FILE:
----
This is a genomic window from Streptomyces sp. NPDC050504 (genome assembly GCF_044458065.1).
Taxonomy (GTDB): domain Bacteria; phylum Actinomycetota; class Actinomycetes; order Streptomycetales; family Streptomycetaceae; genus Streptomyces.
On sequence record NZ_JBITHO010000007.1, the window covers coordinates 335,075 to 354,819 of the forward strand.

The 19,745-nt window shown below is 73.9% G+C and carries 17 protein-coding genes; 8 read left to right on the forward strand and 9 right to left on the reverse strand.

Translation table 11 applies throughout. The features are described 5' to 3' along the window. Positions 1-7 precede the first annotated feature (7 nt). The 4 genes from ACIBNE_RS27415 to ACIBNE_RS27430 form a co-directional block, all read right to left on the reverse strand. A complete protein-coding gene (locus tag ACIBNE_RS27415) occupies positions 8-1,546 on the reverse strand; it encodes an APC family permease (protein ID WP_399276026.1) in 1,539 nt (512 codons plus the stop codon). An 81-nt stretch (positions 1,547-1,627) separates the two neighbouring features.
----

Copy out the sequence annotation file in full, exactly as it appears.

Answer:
This is a genomic window from Streptomyces sp. NPDC050504 (genome assembly GCF_044458065.1).
Taxonomy (GTDB): domain Bacteria; phylum Actinomycetota; class Actinomycetes; order Streptomycetales; family Streptomycetaceae; genus Streptomyces.
On sequence record NZ_JBITHO010000007.1, the window covers coordinates 335,075 to 354,819 of the forward strand.

The 19,745-nt window shown below is 73.9% G+C and carries 17 protein-coding genes; 8 read left to right on the forward strand and 9 right to left on the reverse strand.

Translation table 11 applies throughout. The features are described 5' to 3' along the window. Positions 1-7 precede the first annotated feature (7 nt). The 4 genes from ACIBNE_RS27415 to ACIBNE_RS27430 form a co-directional block, all read right to left on the reverse strand. A complete protein-coding gene (locus tag ACIBNE_RS27415) occupies positions 8-1,546 on the reverse strand; it encodes an APC family permease (protein ID WP_399276026.1) in 1,539 nt (512 codons plus the stop codon). An 81-nt stretch (positions 1,547-1,627) separates the two neighbouring features.